The encircling arm was offensive enough in its own right, but the Nazi reference was conclusive - it's so manifestly false, and when addressed to a Jew, it's designed to wound; no one makes that equivalence without malicious prejudice. And this, after all, was an academic talking, a professor, someone trained to resist casual stereotypes and easy equivalences. I wish I could say that I delivered on the spot a furious and crushing analysis of his various misdemeanours. However, because of the special circumstances surrounding this particular academic occasion, if I'd done that it would have caused distress to other people who were present, towards whom I felt nothing but good will, and who have shown me nothing but warmth and kindness. I thought - perhaps wrongly - that I was under an obligation to be restrained. (Somehow, there always seem to be reasons for not telling anti-Semites just what they are.) So all I did was say loudly, 'I don't have to put up with this crap,' and took myself off to join another table.
What did he expect, I wonder? Breathless deference, perhaps: 'Oh yes, I do agree, Israel is terrible; it doesn't speak in my name, no, no, not in the least, not at all; it's an imperialist colonialist fascistic genocidal apartheid settler state, how right you are to be disgusted at it.' Whatever he expected, I don't think it can have been such opposition as I offered him, tame though this was, since others told me that he shortly became full of remorse, and went around apologising alcoholically to those who were present at our interchange. They, of course, were paralysed with a very English embarrassment at the spectacle of someone dropping a social clanger. I was later informed that one (Muslim) academic told the professor that he should apologise to me, a suggestion which he rejected, saying that he never apologised to 'one of them'. Apart from that, the matter was allowed to drop.
I don't think this would have happened 10 years ago. There certainly was anti-Semitism (of a relatively mild kind) around the place, among academics as elsewhere, but they used to know that there was something wrong with it, and hence restrained themselves, at least in public. I haven't met anything quite as nakedly direct as this in the universities before now, not even in the UCU during the boycott debates: venomous though those debates were, the fig-leaf of anti-Zionism was usually kept more or less in place. Mark Gardner's wry and melancholy comments on the constant drip of criticism of Israel and Jews, the rising waters of this toxic hatred, seem especially resonant to me today.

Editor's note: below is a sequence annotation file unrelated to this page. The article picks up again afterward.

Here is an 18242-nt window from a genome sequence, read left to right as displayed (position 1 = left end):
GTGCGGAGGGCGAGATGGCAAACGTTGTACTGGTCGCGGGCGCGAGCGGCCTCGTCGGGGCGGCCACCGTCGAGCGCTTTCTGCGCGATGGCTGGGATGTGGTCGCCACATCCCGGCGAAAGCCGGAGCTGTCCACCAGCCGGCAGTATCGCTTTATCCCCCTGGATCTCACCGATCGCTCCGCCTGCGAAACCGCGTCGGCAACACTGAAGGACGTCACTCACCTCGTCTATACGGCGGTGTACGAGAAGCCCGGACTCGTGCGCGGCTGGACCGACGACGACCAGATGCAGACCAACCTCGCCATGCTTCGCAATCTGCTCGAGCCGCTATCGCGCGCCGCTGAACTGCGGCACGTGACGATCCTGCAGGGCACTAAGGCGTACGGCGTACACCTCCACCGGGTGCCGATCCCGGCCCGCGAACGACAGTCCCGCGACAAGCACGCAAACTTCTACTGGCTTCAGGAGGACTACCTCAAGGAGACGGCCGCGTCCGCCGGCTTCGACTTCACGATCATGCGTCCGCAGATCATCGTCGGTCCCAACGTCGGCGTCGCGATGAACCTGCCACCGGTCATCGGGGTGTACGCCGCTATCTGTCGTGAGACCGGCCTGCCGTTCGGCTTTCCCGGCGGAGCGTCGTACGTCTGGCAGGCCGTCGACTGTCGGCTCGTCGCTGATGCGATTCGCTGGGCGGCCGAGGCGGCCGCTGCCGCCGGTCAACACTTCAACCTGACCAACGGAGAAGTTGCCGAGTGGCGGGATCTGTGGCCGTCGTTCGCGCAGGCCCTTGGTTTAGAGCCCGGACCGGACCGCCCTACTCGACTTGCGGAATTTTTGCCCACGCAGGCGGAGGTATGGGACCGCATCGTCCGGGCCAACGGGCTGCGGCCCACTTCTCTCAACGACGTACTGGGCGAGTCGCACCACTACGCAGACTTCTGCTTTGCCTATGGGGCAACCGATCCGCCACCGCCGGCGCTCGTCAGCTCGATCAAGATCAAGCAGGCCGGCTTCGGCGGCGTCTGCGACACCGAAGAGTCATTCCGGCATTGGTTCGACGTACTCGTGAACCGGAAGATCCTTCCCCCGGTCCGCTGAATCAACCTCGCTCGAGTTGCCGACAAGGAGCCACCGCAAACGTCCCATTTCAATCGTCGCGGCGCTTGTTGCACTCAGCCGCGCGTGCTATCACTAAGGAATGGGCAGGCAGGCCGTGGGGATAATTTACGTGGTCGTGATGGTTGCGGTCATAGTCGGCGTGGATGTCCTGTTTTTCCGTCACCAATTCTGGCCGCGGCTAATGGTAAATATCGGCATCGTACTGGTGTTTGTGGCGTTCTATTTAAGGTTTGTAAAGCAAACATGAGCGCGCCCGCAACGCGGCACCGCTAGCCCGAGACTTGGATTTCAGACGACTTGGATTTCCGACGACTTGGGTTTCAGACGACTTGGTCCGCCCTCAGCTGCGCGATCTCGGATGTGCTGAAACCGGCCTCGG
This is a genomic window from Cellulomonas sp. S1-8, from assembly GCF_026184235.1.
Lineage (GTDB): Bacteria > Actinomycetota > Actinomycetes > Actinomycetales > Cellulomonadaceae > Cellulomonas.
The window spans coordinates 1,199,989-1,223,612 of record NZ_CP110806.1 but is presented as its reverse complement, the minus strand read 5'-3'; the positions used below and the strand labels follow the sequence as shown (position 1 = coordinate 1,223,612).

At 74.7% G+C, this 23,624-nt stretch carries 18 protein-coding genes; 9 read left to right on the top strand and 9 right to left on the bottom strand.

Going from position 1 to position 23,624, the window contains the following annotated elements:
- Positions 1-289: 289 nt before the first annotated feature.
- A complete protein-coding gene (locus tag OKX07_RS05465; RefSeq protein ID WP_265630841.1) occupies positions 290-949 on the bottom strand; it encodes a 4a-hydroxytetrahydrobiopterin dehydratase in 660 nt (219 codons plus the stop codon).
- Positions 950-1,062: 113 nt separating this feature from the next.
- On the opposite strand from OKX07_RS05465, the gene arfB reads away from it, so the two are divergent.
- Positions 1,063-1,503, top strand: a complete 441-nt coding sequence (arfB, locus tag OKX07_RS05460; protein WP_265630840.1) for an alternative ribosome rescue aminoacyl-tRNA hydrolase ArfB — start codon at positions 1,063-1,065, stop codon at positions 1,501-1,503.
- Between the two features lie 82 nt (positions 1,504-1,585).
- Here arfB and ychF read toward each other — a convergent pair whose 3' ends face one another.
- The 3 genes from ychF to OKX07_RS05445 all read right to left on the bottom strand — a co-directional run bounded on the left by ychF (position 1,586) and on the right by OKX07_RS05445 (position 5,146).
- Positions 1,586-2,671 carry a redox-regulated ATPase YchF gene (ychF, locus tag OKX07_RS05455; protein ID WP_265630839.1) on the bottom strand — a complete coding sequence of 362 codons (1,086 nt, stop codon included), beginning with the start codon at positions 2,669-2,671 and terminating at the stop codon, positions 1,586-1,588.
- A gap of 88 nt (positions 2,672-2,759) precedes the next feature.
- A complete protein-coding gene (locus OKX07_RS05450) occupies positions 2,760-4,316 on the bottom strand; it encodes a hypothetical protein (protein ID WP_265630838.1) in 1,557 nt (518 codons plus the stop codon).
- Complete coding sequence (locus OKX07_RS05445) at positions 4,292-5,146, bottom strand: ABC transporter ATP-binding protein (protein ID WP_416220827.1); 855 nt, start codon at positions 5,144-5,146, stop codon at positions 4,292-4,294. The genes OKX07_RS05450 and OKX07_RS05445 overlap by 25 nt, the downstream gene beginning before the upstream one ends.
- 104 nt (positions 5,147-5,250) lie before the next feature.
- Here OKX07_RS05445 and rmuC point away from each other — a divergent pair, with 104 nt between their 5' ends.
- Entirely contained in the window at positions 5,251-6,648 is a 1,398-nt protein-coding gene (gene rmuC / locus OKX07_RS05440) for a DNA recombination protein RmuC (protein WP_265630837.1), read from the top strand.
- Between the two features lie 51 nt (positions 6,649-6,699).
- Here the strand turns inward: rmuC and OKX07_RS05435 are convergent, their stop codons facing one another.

As I look over what I've written about this encounter, it sounds oddly unreal, even contrived - it reads like an episode in a badly-written novel. But it did happen, a few days ago, here in the UK, exactly as I've described it. (As so often, life seems to imitate second-rate art). The incident wasn't in itself very important - the professor had liquor taken, and perhaps was having a Mel Gibson moment, so to speak. But he wasn't called out on it; no one - not even me - decided that the public expression of hatred towards Jews had to be publicly combated, even at the cost of some social discord. I'm very unsure that my restrained response was the right one, even in the special circumstances which obtained at the time.
People like Ken Livingstone keep telling us that criticism of Israel isn't anti-Semitic, and that those who play the anti-Semitism card (as they see it) are just trying to distract attention from Israel's crimes. The Guardian reviewer Nicholas Lezard seems to think something like this too; as does Caroline Lucas, the leader of the Green party; the UCU leadership has also peddled this line on more than one occasion. Attacks on Israel are nothing to do with anti-Semitism, they say; it's just honest political critique.
'Israel... massacres... Nazis... bloody Jews. Bloody Jews.'
Personally I think she is being too kind by giving this professor the gift of anonymity. Professors are public figures, and he made his comments in a room full of witnesses. Who is he?
Tuesday, July 13, 2010
Our Chief Rabbi, Lord Sacks, has given an interview to Big Think, an American website. Because it is meant for an American and general audience, the questions are rather basic. Strangely enough, though, the result is at least one fascinating answer:
Question: What did you set out to accomplish as Chief Rabbi?
Lord Rabbi Jonathan Sacks: I wanted to turn a rather staid and quite predictable Jewish community, not very creative one, into a much more effervescent community and I think the community really has been transformed. We do things in Anglo Jewry today that are not done anywhere else in the world or if stimulated developments elsewhere in the world, we have something called Limmud where almost 3,000 young people come together to study for a week at the end of the year, studying 600 different courses. Now Limmud has been exported to 47 other places in the world from Moscow to New York and Los Angeles and almost everywhere else, so we have a very vibrant cultural life, which we didn’t have before.... [Continued here - MS.]